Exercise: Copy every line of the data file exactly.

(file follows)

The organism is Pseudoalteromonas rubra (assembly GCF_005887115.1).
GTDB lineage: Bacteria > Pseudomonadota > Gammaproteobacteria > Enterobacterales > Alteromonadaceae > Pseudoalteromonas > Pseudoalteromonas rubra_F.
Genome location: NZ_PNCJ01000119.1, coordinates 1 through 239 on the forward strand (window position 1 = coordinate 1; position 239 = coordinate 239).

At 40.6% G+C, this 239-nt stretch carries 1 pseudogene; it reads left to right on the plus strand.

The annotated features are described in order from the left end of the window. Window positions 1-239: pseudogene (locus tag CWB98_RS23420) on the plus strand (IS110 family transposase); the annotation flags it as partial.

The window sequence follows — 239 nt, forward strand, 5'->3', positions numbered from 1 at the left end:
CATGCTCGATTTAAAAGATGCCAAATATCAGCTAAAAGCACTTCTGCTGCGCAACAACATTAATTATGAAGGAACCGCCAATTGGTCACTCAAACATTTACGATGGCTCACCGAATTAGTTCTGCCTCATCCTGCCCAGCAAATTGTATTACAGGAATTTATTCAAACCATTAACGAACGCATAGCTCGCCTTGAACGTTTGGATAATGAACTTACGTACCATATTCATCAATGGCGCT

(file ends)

The organism is Pseudoalteromonas rubra (assembly GCF_005887115.1).
GTDB lineage: Bacteria > Pseudomonadota > Gammaproteobacteria > Enterobacterales > Alteromonadaceae > Pseudoalteromonas > Pseudoalteromonas rubra_F.
Genome location: NZ_PNCJ01000119.1, coordinates 1 through 239 on the forward strand (window position 1 = coordinate 1; position 239 = coordinate 239).

At 40.6% G+C, this 239-nt stretch carries 1 pseudogene; it reads left to right on the plus strand.

The annotated features are described in order from the left end of the window. Window positions 1-239: pseudogene (locus tag CWB98_RS23420) on the plus strand (IS110 family transposase); the annotation flags it as partial.

The window sequence follows — 239 nt, forward strand, 5'->3', positions numbered from 1 at the left end:
CATGCTCGATTTAAAAGATGCCAAATATCAGCTAAAAGCACTTCTGCTGCGCAACAACATTAATTATGAAGGAACCGCCAATTGGTCACTCAAACATTTACGATGGCTCACCGAATTAGTTCTGCCTCATCCTGCCCAGCAAATTGTATTACAGGAATTTATTCAAACCATTAACGAACGCATAGCTCGCCTTGAACGTTTGGATAATGAACTTACGTACCATATTCATCAATGGCGCT